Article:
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focus on may 2024

"The Practice of Happiness" by Ciro Conversano and Rebecca Ciacchini

Happiness is more likely a state of mind rather than a more intense emotion, culture-dependent, dependent on the relationship with others (whether an individual or something else), and essential to an inner journey of compassion and search, a choice, and also a certain awareness of one's needs.
MSA felicità Conversano Ciacchini
detailf of Runners (1924), Robert Delaunay (French, 1885-1941) artvee.com

How often are we asked if we are happy? Do we habitually ask ourselves this question? And above all, is it common to find ourselves unable to answer "yes" 95% of the time? Well, we believe so, because, as we will see, happiness is not exactly what it seems.
In this contribution, we will provide a definition of the construct, discuss its main characteristics, consider how and if it can be measured, and finally try to highlight which aspects might be crucial for achieving it.

Let's start by exploring what is meant by happiness.
According to the Treccani Encyclopedia, it is "the state of mind of someone who is serene, not troubled by pain or worries, and enjoys this state 1." Another definition sees it as "the positive state of mind (feeling) of someone who believes their desires 2 are satisfied." Its Latin origin, "felicitas," suggests a connection with the concept of luck and prosperity, deriving from the root "fe-" meaning abundance. We already notice some characteristics that can begin to guide us towards a more complete definition. First of all, happiness seems to have a lasting nature, less situational and acute, and would thus be attributable to the realm of feelings rather than emotions. Additionally, it seems linked to the recognition of having achieved a goal or satisfied a personal purpose/need. Finally, it appears to be related to the presence of abundance. We might wonder, abundance of what?

According to eudaimonism, a moral doctrine that places happiness as the goal or natural end of human life, happiness means having an abundance of goods (material) or positive states of mind. Plato found it in the search for beauty only to lose it again, as if it were a fleeting desire; Aristotle, fifty years later, believed that happiness was instead the result of rational behavior leading to moderation. Hedonism, shortly after, said that happiness means immediate pleasure; the Cynics aspired to abstinence from pleasure to achieve it, while the Cyrenaics said that it is not so much abstinence but our ability to control pleasure without being enslaved by it that grants happiness. In the East, about a hundred years earlier, Siddhartha Gautama (the Buddha) introduced to the world the reflection on true happiness as a form of wisdom, compassion, and inner awareness, to be found in the absence of suffering, in the liberation from the chains of desire, and in the attainment of enlightenment, which allowed one to understand the true nature of reality.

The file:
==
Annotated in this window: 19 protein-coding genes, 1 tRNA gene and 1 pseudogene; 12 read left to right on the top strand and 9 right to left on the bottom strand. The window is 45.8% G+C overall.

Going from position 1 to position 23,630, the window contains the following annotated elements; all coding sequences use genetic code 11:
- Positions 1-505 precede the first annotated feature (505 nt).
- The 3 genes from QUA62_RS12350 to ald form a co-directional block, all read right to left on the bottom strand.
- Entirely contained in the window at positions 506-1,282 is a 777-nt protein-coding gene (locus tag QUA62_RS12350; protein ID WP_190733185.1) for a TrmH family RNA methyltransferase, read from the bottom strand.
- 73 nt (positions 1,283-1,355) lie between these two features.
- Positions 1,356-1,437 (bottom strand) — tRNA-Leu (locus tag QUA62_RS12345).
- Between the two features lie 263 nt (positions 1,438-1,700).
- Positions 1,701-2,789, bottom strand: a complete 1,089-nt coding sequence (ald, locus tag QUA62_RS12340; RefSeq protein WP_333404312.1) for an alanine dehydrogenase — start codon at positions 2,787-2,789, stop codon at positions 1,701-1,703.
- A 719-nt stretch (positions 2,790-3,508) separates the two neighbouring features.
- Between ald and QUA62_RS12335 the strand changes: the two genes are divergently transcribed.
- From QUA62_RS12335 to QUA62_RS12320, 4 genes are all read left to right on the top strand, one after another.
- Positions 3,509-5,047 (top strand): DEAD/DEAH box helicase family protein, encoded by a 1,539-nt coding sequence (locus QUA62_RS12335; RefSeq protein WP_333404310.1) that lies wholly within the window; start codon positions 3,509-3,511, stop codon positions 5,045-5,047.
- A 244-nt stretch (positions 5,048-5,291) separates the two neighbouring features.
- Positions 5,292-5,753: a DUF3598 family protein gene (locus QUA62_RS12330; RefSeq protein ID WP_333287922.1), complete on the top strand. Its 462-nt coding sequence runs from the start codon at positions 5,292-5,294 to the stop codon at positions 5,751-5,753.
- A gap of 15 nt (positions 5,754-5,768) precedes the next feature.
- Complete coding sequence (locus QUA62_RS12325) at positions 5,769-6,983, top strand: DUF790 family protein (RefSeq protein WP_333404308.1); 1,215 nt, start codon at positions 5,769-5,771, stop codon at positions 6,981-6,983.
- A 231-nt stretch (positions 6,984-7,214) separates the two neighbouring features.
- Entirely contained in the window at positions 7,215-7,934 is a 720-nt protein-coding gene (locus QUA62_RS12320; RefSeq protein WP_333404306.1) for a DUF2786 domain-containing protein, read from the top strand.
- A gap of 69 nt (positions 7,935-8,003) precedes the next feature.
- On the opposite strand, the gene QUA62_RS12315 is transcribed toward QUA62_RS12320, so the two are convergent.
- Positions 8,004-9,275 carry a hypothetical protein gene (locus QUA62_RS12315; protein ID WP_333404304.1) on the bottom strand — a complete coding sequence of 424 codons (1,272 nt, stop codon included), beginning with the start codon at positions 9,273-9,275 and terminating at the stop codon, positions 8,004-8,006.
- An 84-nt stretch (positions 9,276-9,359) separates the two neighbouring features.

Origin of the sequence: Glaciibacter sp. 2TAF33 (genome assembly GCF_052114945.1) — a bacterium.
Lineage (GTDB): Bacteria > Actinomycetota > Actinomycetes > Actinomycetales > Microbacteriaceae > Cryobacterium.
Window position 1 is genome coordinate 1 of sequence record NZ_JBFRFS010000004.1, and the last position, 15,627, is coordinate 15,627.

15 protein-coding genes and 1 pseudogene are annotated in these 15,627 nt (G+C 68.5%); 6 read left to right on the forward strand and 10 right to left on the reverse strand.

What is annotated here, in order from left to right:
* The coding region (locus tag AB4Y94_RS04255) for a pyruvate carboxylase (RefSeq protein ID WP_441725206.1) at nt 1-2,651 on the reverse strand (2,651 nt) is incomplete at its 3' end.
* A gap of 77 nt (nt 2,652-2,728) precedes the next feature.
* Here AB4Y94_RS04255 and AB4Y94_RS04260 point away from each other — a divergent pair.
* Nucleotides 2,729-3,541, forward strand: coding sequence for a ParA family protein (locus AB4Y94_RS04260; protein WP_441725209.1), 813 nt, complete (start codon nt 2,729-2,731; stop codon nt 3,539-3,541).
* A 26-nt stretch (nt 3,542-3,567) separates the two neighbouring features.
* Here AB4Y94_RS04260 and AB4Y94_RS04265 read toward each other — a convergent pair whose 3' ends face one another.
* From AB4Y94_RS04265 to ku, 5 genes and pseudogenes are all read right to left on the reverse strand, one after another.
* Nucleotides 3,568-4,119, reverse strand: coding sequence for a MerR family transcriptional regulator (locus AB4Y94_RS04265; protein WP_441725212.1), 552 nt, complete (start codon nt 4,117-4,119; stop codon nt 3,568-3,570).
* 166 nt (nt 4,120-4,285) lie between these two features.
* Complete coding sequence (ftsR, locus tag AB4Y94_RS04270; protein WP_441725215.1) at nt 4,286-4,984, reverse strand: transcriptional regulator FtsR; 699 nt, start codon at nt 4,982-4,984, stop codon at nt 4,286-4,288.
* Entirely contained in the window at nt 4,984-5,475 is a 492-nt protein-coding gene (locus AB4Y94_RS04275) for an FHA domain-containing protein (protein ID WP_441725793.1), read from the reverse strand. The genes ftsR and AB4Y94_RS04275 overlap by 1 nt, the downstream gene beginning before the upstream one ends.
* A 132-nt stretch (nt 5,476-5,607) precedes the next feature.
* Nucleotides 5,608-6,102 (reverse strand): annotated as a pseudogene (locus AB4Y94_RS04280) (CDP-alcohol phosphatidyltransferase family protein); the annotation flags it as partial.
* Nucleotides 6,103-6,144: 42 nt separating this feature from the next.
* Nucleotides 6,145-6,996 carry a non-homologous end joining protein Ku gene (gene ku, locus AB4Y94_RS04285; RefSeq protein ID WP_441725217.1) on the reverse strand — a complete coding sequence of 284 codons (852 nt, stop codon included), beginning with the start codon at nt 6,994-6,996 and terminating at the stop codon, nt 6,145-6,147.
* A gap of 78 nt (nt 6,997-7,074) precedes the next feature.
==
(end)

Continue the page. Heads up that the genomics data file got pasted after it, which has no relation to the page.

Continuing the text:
There are numerous contributions from philosophy and spirituality to the definition of happiness, but this is not the place to delve into them, as doing so would risk treating the subject too superficially. Moreover, if we were to observe the construct through a sociocultural filter, we would discover that in American culture, being happy means personal success and having positive experiences, while, for example, the Japanese might refer to the transient nature of happiness and the social consequences of "feeling happy," such as provoking envy in others 3. Outside the U.S. context, some individuals express concern about an excess of happiness; this apprehension can be particularly marked in countries that promote values of conformity, interdependence, and hierarchical authority, as well as in non-Christian communities. Additionally, ambivalence towards happiness might be more common in cultural contexts that view it as the product of good fortune; in such traditions, there is a belief that a moment of happiness might be followed by an unfortunate event due to the capriciousness of luck.

What interests us here is understanding how these currents of thought have shaped the modern conception of happiness. To do this, it is also necessary to examine the definition provided by psychological science. For psychology, happiness is a complex concept that encompasses both momentary positive emotions and a sense of life satisfaction, personal achievement, and fulfillment in social relationships. It is related to a subjective sense of freedom, greater confidence in oneself and others, and an optimistic attitude.